Only English text.
This is a re-post of Samantha Wolf’s original post here.
Milan, Italy. Photo: Julianne Becker
Milan, Italy. “Coworking and Vacation is becoming a trend topic in a growing number of summer and winter spots” — the title of a talk held on the first day of the 2015 Coworking Europe Conference by Steve Munroe from Hubud sounded promising.
Last year when I went to my first Coworking Conference in Lisbon with the vague idea of writing something about Coworking and Tourism, all there was in this area were two Unconference sessions — one of which I hosted myself.
There was a handful of people interested in the topic — most of them planning to open a Coworking Space somewhere where people usually go on holiday, the bigger share of them expats in said holiday destination themselves.
The hazy language I am using here is no accident: terms like Workation or Coworkation might well have existed back then but they certainly weren’t used. The session I hosted 2014 in Lisbon was humbly called “Coworking and Tourism”.
Most people’s reaction to this title and my idea was something along the lines of “what on earth does Coworking have to do with tourism?”. If I managed to explain, that I thought tourism destinations and rural areas could profit from a “new type of tourist” attracted by Coworking Spaces and that, vice versa, Coworking Spaces could profit from existing tourism in the areas they are located in, many people were skeptical.
Either they thought this was such an incredibly niche thing that it wasn’t even worth thinking about or they simply thought it was a terrible idea for Coworking Spaces to target tourists. The latter group’s main concern being that short-term guests wouldn’t add anything to the community and could therefore potentially threaten the all important community feeling built and nurtured over time.
A lot has changed since. This year in Milan, the Session I hosted together with Julianne from Coconat — who, in the meantime, had progressed from being interested in opening a “space for people that want to relax and get some work done” to actually having it open — was called “Workation/Coworkation/ Startup Retreats/Co-living”.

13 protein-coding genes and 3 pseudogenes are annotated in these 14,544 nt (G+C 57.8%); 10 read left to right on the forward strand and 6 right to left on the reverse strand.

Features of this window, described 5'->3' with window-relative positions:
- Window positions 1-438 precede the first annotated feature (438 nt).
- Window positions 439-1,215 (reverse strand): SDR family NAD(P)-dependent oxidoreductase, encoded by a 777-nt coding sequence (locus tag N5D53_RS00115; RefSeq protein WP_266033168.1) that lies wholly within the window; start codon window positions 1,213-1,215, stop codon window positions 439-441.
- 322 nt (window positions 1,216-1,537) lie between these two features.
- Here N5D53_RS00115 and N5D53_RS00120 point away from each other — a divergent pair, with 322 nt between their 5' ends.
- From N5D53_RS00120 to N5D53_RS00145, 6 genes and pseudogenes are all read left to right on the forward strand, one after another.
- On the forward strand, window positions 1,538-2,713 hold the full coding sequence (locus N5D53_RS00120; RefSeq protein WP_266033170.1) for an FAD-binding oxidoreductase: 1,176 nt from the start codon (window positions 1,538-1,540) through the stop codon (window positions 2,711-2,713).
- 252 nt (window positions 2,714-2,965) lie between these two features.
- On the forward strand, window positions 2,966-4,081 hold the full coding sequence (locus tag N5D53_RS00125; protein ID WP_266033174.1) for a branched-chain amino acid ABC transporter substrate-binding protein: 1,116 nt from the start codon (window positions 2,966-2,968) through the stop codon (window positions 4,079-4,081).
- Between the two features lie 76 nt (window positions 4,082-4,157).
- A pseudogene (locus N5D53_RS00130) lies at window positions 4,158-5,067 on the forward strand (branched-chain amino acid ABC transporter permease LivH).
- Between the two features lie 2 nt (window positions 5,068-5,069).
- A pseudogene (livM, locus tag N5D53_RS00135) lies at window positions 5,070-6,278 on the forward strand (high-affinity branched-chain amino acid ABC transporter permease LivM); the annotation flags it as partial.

Certainly not the catchiest title. However, it captures the state of the phenomenon quite well. Last years paraphrases and explanations around “Coworking and Tourism” have been replaced by a series of buzzwords lowering the word count whilst extending the footnotes: What is the difference between Co-living and Co-housing? Does Coworkation need Co-living? Is Workation an accurate term for location independent professionals that simply work from wherever they want? Are they offended about the “vacation” part of Coworkation? When does a Workation deserve the prefix Co?
Take-away 1: We need to find a common language.
If nothing else, the variety of terms and words trying to capture the observed phenomenon and the often passionate dispute around them is probably a healthy sign for a growing trend. The fact that these terms are being reflected on might mean that they are becoming more relevant. Finding suitable words and developing a common language seems to be the desire of many people involved in this mostly very constructive discourse.
Steve’s post a few days after the Conference summarises this nicely:
“Last week in Milan I had the opportunity to speak to over 400 people about the changing nature of work and learning as more people opt to use the world as their classroom and office. The main point was the term ‘co-workation’ is an inaccurately narrow summation of the truly global shift that is happening (…).”
Steve Munroe, founder of Hubud in Bali. Photo: Heather Bonker
No surprise then, that Steve didn’t quite stick to the title on the program. He simply named his talk “Working in Paradise” and thereby made for an auspicious kick-off of the topic of Coworking and Vacation at this years Conference.
Hubud, the “Hub-in-Ubud”, is probably the most famous exotic Coworking Space in the world. Along with it’s natural beauty, the low costs of living and the favorable climate, the community at Hubud has become one of the reasons why many creatives, techies and entrepreneurs based in less exotic regions of this world dream of relocating to Bali.
Steve introduced us to the Hubud archetype: A person between the age of 31 and 45, staying at Hubud for 1–6 months: